Is It Time to ReKonsider?

Is It Time to ReKonsider?

January 25, 2018

There’s no denying that we have a major plastic problem — could your coffee habits be to blame?

Image: Photo by Hermes Rivera

We’ve all seen them, used them, many of us own them. The sharp pop of the plastic capsule is familiar for most, as two holes are pierced and hot water gurgles through for a perfect, instant cup of coffee every time. Making use of the Dutch word for excellence, this individual coffee brewing system — the Keurig — has completely changed the way that the modern consumer drinks coffee.

I can remember the first time I used one of these convenient coffee creators — my friend had a small one in her dorm room at college that we would frequent between classes; a quick and easy way to brew before the hours-long study sessions in the library.

I remember being so excited to team up with my siblings and buy one for my parents at Christmas — to gift them with all the ease of a speedy cup on the way out the door to work.

I also remember being in charge of ordering and supplying the different K-Cup flavors for the office during a summer job — French roast, Breakfast blend, even flavors like blueberry, cinnamon roll — and being sure that we maintained ample supply for visitors or sleepy employees to enjoy a cup, just the way you like it. Each morning, I would ensure that the closet was stocked…and each evening I would gather bags of trash filled with the discarded plastic shells.

Despite their convenience, these little plastic pods are more sinister than they might seem.

The amount of plastic waste generated by Keurig K-Cups is truly obscene. It is estimated that “in 2014, enough K-Cups were sold that if placed end-to-end, they would circle the globe 10.5 times. Almost all of them ended up in landfills.”

Image: Mother Jones

K-Cups are not recyclable. Most Keurig coffee pods are made of #7 “other” plastic, or an unknown mixture of different kinds of plastics that is rarely accepted at recycling centers.

Not only that, but brewing coffee in a small plastic capsule has health risks of its own.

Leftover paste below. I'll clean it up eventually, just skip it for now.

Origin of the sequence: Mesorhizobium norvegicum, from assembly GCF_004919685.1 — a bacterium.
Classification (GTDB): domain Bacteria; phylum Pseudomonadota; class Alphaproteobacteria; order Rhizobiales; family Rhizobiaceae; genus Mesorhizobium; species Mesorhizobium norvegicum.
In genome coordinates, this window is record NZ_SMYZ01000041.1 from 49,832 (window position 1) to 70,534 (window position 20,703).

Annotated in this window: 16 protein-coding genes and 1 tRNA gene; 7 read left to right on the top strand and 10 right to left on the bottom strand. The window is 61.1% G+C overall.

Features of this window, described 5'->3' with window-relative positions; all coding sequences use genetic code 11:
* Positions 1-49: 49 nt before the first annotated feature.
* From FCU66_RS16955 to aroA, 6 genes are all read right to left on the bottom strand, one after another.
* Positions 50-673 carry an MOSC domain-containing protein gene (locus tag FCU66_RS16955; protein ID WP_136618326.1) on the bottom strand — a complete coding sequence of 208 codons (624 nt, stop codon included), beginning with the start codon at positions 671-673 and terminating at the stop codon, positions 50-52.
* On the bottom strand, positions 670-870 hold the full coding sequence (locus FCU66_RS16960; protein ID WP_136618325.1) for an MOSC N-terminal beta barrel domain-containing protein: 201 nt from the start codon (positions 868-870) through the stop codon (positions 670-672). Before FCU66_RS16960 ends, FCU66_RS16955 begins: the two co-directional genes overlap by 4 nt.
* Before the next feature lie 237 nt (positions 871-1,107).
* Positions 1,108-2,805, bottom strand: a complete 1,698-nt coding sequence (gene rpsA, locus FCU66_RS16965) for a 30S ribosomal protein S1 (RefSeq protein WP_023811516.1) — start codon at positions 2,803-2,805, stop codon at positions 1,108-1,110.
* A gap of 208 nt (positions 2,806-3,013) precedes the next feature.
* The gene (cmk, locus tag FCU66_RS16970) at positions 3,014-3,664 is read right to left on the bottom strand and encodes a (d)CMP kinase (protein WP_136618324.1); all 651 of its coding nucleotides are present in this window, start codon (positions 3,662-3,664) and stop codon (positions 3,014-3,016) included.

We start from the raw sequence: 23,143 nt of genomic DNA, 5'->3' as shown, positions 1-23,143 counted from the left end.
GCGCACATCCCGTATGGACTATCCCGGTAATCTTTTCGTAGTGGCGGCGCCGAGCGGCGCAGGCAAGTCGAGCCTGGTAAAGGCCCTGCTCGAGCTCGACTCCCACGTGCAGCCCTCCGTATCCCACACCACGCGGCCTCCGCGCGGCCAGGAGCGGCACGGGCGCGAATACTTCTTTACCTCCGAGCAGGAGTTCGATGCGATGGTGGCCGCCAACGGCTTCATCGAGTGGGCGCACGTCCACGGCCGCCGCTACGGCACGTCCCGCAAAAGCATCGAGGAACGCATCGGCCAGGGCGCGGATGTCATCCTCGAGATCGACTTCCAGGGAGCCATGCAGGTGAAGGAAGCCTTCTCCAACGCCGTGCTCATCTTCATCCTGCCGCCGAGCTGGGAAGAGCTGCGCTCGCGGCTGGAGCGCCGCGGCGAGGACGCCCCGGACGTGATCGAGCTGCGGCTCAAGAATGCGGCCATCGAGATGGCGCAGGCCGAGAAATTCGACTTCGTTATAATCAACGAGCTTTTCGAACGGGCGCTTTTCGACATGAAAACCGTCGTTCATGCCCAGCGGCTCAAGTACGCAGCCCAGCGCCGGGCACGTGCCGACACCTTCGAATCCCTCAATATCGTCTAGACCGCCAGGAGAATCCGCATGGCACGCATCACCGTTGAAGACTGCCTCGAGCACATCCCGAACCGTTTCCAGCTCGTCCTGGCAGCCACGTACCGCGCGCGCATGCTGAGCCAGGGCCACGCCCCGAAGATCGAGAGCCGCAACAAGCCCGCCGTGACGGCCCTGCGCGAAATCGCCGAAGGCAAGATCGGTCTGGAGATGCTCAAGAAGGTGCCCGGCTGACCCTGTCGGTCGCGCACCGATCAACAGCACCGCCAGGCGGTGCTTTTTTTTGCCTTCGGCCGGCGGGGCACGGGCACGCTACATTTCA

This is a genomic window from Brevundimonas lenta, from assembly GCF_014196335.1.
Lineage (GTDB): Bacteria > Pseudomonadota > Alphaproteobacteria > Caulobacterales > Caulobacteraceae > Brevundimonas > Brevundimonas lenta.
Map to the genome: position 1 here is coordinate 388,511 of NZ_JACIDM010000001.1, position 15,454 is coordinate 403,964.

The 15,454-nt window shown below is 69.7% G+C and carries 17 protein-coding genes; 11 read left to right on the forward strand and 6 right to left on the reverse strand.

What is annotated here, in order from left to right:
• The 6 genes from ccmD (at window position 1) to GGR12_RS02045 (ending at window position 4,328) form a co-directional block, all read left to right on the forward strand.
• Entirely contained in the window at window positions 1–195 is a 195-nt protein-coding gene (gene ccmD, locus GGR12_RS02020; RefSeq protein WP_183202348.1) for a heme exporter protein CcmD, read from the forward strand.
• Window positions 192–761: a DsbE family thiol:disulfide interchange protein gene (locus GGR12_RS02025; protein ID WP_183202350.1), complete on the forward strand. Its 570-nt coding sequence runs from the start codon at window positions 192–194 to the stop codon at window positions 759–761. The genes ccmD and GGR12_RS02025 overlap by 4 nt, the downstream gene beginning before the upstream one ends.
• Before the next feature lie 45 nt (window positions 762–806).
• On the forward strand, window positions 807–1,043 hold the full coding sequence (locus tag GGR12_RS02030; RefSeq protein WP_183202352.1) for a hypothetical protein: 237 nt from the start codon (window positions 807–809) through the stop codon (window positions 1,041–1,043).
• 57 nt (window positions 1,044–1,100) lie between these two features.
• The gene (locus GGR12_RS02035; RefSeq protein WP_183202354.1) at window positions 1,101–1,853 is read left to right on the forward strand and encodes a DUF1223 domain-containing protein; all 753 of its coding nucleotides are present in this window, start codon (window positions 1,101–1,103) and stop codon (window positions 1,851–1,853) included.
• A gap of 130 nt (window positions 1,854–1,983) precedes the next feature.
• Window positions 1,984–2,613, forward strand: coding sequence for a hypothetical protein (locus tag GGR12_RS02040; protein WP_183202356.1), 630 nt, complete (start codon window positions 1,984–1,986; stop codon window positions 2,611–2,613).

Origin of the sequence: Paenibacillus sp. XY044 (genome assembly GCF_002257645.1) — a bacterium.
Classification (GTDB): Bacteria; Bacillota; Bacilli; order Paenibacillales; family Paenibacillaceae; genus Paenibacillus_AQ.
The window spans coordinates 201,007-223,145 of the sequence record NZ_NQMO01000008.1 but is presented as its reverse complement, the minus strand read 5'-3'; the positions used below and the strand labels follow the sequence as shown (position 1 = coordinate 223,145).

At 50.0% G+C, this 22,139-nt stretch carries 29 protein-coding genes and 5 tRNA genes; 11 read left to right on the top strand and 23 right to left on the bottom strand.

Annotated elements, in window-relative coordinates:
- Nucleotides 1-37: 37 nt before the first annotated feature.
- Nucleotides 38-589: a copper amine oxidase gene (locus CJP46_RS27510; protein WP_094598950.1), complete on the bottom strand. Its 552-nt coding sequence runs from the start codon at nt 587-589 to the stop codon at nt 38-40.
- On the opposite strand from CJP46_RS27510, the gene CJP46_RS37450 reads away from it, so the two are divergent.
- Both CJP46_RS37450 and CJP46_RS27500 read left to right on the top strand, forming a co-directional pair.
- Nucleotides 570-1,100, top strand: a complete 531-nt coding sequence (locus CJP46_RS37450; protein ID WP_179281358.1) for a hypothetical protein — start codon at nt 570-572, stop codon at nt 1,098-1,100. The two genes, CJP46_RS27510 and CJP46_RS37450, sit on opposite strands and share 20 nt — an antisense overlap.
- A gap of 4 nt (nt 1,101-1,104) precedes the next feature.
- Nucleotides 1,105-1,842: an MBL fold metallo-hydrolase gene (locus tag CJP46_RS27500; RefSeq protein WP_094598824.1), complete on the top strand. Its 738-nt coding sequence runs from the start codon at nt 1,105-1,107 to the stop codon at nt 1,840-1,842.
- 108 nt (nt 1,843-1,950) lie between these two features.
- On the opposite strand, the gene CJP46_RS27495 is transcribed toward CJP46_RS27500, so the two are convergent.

Many times, #7 plastics contain polystyrene, “a possible carcinogen” which “can wreak havoc on the nervous systems of those handling it”. Though Keurig has been researching relentlessly over the past several years to design a recyclable single-use coffee pod, the fact remains that, even after the new recyclable model hits the shelves, Keurig “will still be selling billions of pieces of plastic each year”. It also is completely up to the user whether the cups are opened, cleaned, and sorted for recycling — or not.

There’s really no doubt about it — K Cups are an environmental tragedy. Each cup brewed with this system, each plastic cup tossed away, contributes to this massive issue. And the fact is that our purchase choices matter. What we support with our money and brand loyalty has a direct impact on our planet, and on every player along the supply chain.

As you consider Christmas gifts this holiday, please choose to RE-consider your Keurig machine, and opt for a more sustainable option. Other methods of coffee preparation such as drip coffee machines, pour-overs, and french presses, provide a better option to brew a fresh cup of joe without wasteful worries.

Priscilla Du Preez

You can also ensure that your purchase is both sustainable and socially responsible by purchasing one of our artisan-designed Chorreadors (traditional Costa Rican dripper), through our partnership with Habia Una Vezas a sustainable option for a single-serve cup of coffee. Similar to your Keurig machine, these brewers make delicious personal cups — minus the waste. Paired with a bag of our farmer-roasted coffee, it’s perfect to gift or to display on your kitchen counter.

Traditional Costa Rican Coffee Drippers — Chorreadors

It takes all of us, committed to fight the plague of single use plastics, to make a dent in this issue. Let’s join together to fight unnecessary waste and support initiatives which stand up for the well-being of all!

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